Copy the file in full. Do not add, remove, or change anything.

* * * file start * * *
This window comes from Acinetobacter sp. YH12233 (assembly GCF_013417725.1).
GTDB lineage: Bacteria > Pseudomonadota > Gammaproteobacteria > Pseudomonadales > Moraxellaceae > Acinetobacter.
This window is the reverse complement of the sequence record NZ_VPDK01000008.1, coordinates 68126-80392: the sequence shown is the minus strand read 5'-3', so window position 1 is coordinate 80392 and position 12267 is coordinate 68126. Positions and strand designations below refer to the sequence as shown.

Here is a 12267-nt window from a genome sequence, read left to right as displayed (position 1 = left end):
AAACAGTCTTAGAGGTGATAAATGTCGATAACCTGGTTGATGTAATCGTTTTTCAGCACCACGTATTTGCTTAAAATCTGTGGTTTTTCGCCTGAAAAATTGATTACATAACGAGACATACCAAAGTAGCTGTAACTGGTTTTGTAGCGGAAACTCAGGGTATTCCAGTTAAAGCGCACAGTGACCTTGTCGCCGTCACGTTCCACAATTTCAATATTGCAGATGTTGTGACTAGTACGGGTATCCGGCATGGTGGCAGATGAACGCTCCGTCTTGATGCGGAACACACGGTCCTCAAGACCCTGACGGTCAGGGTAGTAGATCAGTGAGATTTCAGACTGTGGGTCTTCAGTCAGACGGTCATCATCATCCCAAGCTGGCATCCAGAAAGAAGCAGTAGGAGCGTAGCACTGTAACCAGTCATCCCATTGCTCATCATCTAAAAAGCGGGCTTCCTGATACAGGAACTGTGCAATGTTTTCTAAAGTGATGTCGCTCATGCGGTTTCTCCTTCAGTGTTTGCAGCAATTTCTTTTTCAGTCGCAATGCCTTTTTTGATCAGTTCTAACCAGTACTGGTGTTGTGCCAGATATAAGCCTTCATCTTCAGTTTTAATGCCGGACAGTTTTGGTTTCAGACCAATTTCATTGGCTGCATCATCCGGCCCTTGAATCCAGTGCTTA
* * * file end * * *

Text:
This window comes from Acinetobacter sp. YH12233 (assembly GCF_013417725.1).
GTDB lineage: Bacteria > Pseudomonadota > Gammaproteobacteria > Pseudomonadales > Moraxellaceae > Acinetobacter.
This window is the reverse complement of the sequence record NZ_VPDK01000008.1, coordinates 68126-80392: the sequence shown is the minus strand read 5'-3', so window position 1 is coordinate 80392 and position 12267 is coordinate 68126. Positions and strand designations below refer to the sequence as shown.

Here is a 12267-nt window from a genome sequence, read left to right as displayed (position 1 = left end):
AAACAGTCTTAGAGGTGATAAATGTCGATAACCTGGTTGATGTAATCGTTTTTCAGCACCACGTATTTGCTTAAAATCTGTGGTTTTTCGCCTGAAAAATTGATTACATAACGAGACATACCAAAGTAGCTGTAACTGGTTTTGTAGCGGAAACTCAGGGTATTCCAGTTAAAGCGCACAGTGACCTTGTCGCCGTCACGTTCCACAATTTCAATATTGCAGATGTTGTGACTAGTACGGGTATCCGGCATGGTGGCAGATGAACGCTCCGTCTTGATGCGGAACACACGGTCCTCAAGACCCTGACGGTCAGGGTAGTAGATCAGTGAGATTTCAGACTGTGGGTCTTCAGTCAGACGGTCATCATCATCCCAAGCTGGCATCCAGAAAGAAGCAGTAGGAGCGTAGCACTGTAACCAGTCATCCCATTGCTCATCATCTAAAAAGCGGGCTTCCTGATACAGGAACTGTGCAATGTTTTCTAAAGTGATGTCGCTCATGCGGTTTCTCCTTCAGTGTTTGCAGCAATTTCTTTTTCAGTCGCAATGCCTTTTTTGATCAGTTCTAACCAGTACTGGTGTTGTGCCAGATATAAGCCTTCATCTTCAGTTTTAATGCCGGACAGTTTTGGTTTCAGACCAATTTCATTGGCTGCATCATCCGGCCCTTGAATCCAGTGCTTA